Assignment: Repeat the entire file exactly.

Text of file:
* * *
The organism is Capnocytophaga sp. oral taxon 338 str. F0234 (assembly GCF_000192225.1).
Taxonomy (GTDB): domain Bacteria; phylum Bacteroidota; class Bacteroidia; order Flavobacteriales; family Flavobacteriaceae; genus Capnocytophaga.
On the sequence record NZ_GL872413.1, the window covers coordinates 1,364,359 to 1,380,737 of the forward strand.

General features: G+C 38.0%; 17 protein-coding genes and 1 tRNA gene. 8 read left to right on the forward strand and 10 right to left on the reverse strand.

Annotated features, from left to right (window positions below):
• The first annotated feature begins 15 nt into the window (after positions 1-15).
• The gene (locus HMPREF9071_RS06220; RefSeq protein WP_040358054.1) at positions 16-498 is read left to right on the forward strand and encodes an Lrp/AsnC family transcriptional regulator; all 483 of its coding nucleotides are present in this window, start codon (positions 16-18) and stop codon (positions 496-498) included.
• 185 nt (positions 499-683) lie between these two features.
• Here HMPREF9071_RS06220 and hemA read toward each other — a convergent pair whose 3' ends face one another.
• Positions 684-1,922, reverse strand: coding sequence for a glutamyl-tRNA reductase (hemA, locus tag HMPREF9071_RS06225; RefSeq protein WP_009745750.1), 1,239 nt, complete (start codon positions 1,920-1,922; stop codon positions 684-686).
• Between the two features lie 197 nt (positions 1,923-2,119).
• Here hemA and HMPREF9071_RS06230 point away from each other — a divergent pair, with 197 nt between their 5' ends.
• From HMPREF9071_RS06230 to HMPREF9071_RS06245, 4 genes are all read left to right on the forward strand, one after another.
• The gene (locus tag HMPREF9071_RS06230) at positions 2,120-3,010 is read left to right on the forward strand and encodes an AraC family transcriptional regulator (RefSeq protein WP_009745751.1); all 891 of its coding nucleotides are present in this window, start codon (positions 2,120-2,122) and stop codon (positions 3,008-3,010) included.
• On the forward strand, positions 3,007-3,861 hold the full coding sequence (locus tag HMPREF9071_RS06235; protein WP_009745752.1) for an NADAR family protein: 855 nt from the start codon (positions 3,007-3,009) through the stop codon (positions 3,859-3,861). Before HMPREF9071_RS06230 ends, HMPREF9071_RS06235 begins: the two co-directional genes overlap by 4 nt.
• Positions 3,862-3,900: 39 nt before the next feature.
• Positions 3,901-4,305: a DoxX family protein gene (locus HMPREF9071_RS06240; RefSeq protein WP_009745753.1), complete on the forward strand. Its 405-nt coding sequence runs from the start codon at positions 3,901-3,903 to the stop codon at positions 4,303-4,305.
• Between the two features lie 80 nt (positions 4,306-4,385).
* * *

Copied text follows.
The organism is Capnocytophaga sp. oral taxon 338 str. F0234 (assembly GCF_000192225.1).
Taxonomy (GTDB): domain Bacteria; phylum Bacteroidota; class Bacteroidia; order Flavobacteriales; family Flavobacteriaceae; genus Capnocytophaga.
On the sequence record NZ_GL872413.1, the window covers coordinates 1,364,359 to 1,380,737 of the forward strand.

General features: G+C 38.0%; 17 protein-coding genes and 1 tRNA gene. 8 read left to right on the forward strand and 10 right to left on the reverse strand.

Annotated features, from left to right (window positions below):
• The first annotated feature begins 15 nt into the window (after positions 1-15).
• The gene (locus HMPREF9071_RS06220; RefSeq protein WP_040358054.1) at positions 16-498 is read left to right on the forward strand and encodes an Lrp/AsnC family transcriptional regulator; all 483 of its coding nucleotides are present in this window, start codon (positions 16-18) and stop codon (positions 496-498) included.
• 185 nt (positions 499-683) lie between these two features.
• Here HMPREF9071_RS06220 and hemA read toward each other — a convergent pair whose 3' ends face one another.
• Positions 684-1,922, reverse strand: coding sequence for a glutamyl-tRNA reductase (hemA, locus tag HMPREF9071_RS06225; RefSeq protein WP_009745750.1), 1,239 nt, complete (start codon positions 1,920-1,922; stop codon positions 684-686).
• Between the two features lie 197 nt (positions 1,923-2,119).
• Here hemA and HMPREF9071_RS06230 point away from each other — a divergent pair, with 197 nt between their 5' ends.
• From HMPREF9071_RS06230 to HMPREF9071_RS06245, 4 genes are all read left to right on the forward strand, one after another.
• The gene (locus tag HMPREF9071_RS06230) at positions 2,120-3,010 is read left to right on the forward strand and encodes an AraC family transcriptional regulator (RefSeq protein WP_009745751.1); all 891 of its coding nucleotides are present in this window, start codon (positions 2,120-2,122) and stop codon (positions 3,008-3,010) included.
• On the forward strand, positions 3,007-3,861 hold the full coding sequence (locus tag HMPREF9071_RS06235; protein WP_009745752.1) for an NADAR family protein: 855 nt from the start codon (positions 3,007-3,009) through the stop codon (positions 3,859-3,861). Before HMPREF9071_RS06230 ends, HMPREF9071_RS06235 begins: the two co-directional genes overlap by 4 nt.
• Positions 3,862-3,900: 39 nt before the next feature.
• Positions 3,901-4,305: a DoxX family protein gene (locus HMPREF9071_RS06240; RefSeq protein WP_009745753.1), complete on the forward strand. Its 405-nt coding sequence runs from the start codon at positions 3,901-3,903 to the stop codon at positions 4,303-4,305.
• Between the two features lie 80 nt (positions 4,306-4,385).